Govt MPs dismiss fears of NBN mission creep

A Senate committee has endorsed a controversial bill that will change some of the rules governing NBN’s operations, but Labor and Greens senators have called for a major overhaul of the proposed legislation.

A report from the Senate Standing Committees on Environment and Communications has called for the Telecommunications Legislation Amendment (Access Regime and NBN Companies) Bill 2015 to be passed.

Although some of the provisions in bill have proved uncontroversial, a number of elements have raised alarm among telcos.

Among the measures that have proved controversial is an exception to NBN’s non-discrimination obligation that requires the company to offer identical treatment to retail service providers (RSPs). The bill would relax this obligation when it comes to pilots and trials of new technologies.

Currently if an RSP wants to test a new technology or service on the National Broadband Network, NBN is required to offer the same opportunity to other RSPs. The government has said that this can be an impediment to innovation.

Telcos, including Optus, Macquarie Telecom and members of the Competitive Carriers’ Coalition, have argued that relaxing the non-discrimination rule for pilots could offer a potential first-mover advantage to some RSPs.

In addition, encouraging RSPs to approach NBN with new product ideas “is only likely to distract NBN Co from achieving its core objective of connecting broadband to households,” Optus argued.

The Department of Communications and the Arts has said that the bill’s wording is such that any first-mover advantage would be limited and that the process would be transparent.

A dissenting report by Labor and Greens senators said that “the risks posed by relaxing the non-discrimination provisions far outweigh any imagined benefits”.

Similarly, the dissenting report questioned moves to relax the line of business restrictions placed on NBN.

The bill would allow NBN to dispose of surplus assets but would also allow the company's line of business restrictions to be varied through regulation, rather than legislation.

The National Broadband Network Companies Act 2011 currently restricts NBN to supplying communications services to carriers and service providers (with a handful of exceptions).

Under the rules, NBN is prohibited from supplying content services, non-communications services, and goods that aren’t linked to delivering network access to RSPs.

NBN’s investments in other companies are subject to similar restrictions.

The government has said the intention isn’t to allow NBN to shift away from being a wholesale network access provider but to deal with potential future developments that may require some changes to these restrictions.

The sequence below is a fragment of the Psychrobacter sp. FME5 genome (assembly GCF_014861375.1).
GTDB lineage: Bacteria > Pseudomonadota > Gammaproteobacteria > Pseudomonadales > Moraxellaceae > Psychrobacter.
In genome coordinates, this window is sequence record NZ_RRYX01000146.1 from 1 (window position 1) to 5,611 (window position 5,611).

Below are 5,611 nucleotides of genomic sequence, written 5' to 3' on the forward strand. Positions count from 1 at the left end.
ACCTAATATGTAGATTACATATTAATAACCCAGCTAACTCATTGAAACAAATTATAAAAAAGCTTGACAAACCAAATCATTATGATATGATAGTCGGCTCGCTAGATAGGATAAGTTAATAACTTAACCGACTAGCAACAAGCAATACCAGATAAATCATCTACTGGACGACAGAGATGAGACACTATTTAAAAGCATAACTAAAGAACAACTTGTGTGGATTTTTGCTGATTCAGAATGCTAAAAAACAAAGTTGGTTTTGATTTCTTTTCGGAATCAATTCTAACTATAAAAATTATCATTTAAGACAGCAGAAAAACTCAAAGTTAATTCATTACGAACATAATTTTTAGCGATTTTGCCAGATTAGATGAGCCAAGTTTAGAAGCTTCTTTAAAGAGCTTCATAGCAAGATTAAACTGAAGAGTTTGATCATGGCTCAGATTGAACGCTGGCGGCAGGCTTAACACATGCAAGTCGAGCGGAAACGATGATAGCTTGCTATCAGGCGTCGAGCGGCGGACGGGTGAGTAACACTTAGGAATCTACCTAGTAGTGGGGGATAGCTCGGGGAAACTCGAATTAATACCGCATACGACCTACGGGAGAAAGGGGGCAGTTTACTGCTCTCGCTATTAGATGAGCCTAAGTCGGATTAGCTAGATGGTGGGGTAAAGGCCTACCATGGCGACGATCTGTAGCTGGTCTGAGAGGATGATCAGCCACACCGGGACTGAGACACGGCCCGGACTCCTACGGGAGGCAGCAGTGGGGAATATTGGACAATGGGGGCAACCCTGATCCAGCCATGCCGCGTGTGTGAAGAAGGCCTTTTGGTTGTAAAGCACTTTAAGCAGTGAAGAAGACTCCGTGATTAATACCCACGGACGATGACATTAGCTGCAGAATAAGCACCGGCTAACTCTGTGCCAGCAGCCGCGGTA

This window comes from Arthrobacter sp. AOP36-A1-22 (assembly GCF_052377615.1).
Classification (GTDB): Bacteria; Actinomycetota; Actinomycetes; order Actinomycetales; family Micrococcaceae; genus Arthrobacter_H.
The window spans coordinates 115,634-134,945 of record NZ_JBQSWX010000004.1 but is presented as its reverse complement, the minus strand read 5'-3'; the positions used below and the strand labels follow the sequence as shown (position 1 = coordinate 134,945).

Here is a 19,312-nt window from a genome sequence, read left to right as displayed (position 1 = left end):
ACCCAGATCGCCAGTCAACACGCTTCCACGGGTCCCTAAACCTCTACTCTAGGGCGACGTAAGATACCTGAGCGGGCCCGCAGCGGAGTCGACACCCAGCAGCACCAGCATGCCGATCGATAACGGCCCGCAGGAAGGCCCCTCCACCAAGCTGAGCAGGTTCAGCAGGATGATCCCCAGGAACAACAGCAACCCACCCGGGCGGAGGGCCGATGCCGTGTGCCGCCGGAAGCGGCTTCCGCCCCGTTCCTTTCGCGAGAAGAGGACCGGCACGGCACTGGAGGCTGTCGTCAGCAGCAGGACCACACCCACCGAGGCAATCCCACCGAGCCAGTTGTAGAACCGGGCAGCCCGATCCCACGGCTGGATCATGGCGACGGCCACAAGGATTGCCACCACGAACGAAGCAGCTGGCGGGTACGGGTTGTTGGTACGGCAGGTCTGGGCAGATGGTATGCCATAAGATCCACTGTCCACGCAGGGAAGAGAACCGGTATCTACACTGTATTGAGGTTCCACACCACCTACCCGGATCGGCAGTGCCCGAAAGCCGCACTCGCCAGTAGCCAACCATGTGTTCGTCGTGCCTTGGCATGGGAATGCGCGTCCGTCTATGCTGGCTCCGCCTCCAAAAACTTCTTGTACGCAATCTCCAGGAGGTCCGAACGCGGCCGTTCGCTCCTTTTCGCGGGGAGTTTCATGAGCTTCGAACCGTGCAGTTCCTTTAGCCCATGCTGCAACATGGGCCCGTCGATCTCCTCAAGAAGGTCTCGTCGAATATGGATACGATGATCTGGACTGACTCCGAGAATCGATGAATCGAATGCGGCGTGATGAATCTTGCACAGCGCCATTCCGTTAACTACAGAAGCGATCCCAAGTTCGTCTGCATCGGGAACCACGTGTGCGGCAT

That proposed change has dismayed telcos, with Telstra warning of the potential for mission creep.

“If the Government wants to exempt certain conduct relating to NBN Co's line of business restrictions, it should be open and transparent about it,” the dissenting report states.

“For example, Labor and the Australian Greens do not object to the proposed amendment that would enable NBN Co to dispose of surplus non-communications goods. The broad-based regulation making power is a different beast entirely, and it is entirely unsurprising to Labor and the Australian Greens that the telecommunications industry is united in opposition to this measure.”

The committee's majority report cited evidence given by Department of Communications and the Arts assistant secretary Philip Mason.

In a letter to the committee, Mason acknowledged that “an argument can be made that the proposed regulation-making power could provide scope for an NBN corporation to operate in some retail markets in some instances," for example the provision of data centre services.

“That said, for an NBN corporation to be able to provide a retail data centre service, two decisions would need to be made by Government and reflected in any enabling regulation,” Mason wrote.

“First, that an NBN corporation could provide data centre services (other than where they are ancillary or
incidental to the supply of eligible services, which is already permitted). Second, that it could
provide them on a retail basis... any regulations could be worded to make it clear they do
not enable the retail supply of a service.

“As previously advised to the Committee, in all instances, any regulations making changes to NBN Co's line of business restrictions would be subject to scrutiny and disallowance by the Parliament.


Copyright © 2016 IDG Communications, Inc.

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